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While I managed not to enter the downtown area after early Friday morning, there was no way to entirely miss Stroll Weekend. Shopping in the Stop & Shop on Saturday, I ran into two women in expensive fur coats, replete with their impatient husbands who were sporting Nantucket Reds. If you think that seeing mink on Main Street is unusual, try the Stop & Shop for off the wall. Maybe I should have tried The Box later on to see if there were some jackets made from four-footed creatures hanging on shoulders. Nothing at The Box is out of the norm.
I missed the so-called flash mob on Main Street, which took place Saturday afternoon. Two different videos have been sent my way showing the “mob.” I had thought that these happenings were somewhat instant and that much of the excitement came from the immediacy of the event. The news of the Main Street mob was on the Internet by Friday and a couple of folks notified me again on Saturday morning.
Watching the two videos, I was struck by a number of things. Seeing that this entire episode was sponsored by corporate types took away the local feel of it. There appeared to be local people dancing and the audience was (mostly) local. When I saw the sign noting that Dreamland and CITI sponsored this, I was instantly drawn into my Scrooge mode.
So why did I feel that way? No big deal about Dreamland, they are doing good things. CITI was one of the financial corporations that almost put this country into bankruptcy. Now they’re trying to buy their way into our hearts by giving us a couple of minutes of ersatz Christmas joy. If you were there, or watched the video, it was obvious that someone had brought in a sound system ahead of time.
The next time, it would be nice to have the “mob” be a true mob, not sponsored by outside businesses, with sound coming from a boom box, not a company on salary. This would be spontaneous, a lot of fun and a real event, organized by unpaid island folks. Does everything need to be about money at Christmas? Let’s not forget the “red ticket” drawing on Christmas Eve. That’s totally about filthy lucre and the bottom line.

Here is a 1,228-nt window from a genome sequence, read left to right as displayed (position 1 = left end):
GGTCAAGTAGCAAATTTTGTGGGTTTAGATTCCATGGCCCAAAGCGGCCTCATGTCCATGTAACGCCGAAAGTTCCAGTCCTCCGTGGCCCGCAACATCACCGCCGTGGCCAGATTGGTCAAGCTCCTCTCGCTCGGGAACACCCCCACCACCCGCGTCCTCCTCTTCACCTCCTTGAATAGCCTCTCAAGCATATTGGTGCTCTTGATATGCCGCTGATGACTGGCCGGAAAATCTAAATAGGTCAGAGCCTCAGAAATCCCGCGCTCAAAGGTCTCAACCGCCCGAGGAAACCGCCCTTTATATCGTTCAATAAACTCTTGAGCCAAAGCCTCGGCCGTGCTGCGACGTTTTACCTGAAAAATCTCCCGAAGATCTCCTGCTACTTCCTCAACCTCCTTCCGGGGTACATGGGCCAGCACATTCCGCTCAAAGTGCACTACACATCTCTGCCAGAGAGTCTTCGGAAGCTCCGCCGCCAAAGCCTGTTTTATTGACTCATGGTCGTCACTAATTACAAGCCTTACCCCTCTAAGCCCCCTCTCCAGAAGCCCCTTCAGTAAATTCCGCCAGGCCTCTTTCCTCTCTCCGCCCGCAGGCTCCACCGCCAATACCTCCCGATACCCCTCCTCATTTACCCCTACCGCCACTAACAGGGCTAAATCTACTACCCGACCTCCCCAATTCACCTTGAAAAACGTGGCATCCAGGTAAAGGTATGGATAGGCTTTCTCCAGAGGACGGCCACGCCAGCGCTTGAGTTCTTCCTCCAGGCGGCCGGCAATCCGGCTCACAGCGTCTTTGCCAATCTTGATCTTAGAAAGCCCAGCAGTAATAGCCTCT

So now we’re pretty much out of any touristy things until Daffodil Weekend. We will still see a few extra visitors over Christmas and New Year’s, then there’s Valentine’s Day. I look forward to the lull that’s coming. If you find it’s difficult to hang out with friends, read, watch television or pay on the web, Nantucket is going to be a very long haul for the next four or five months. Most of the people I know have been waiting for this time of year.
I understand going over to the mainland for shopping, taking a vacation, or seeking medical attention. Having the wherewithal to make a day/weekend a big one is a good thing. If going to Hyannis of Boston is a way to cure winters ennui, I’m afraid this could seem far longer than you may have dreamed.
Today’s speaker at the NHA’s “Food for Thought” brown-bag lunch is former Brant Point Coast Guard senior chief Sheila Lucey. At present, Sheila is the assistant harbormaster for Nantucket. Her presentation this noon is on “Navigation and Nautical Knots.” To enjoy this, show up by noon at the Whaling Museum, preferably with a sandwich and a beverage. That’s all there is to it. There is no charge to attend. It’s the best deal in town.
There have been some cool days recently, but in general, we have done well, so far. I’m not expecting a perfect winter. We’re not far into December and January, February and (the worst) March are yet to come. All I want to see is that the harbor doesn’t ice up this year. Cold is all right. Frigid isn’t.
– Goodman’s Gam appears weekly in this space and regularly in The Inquirer and Mirror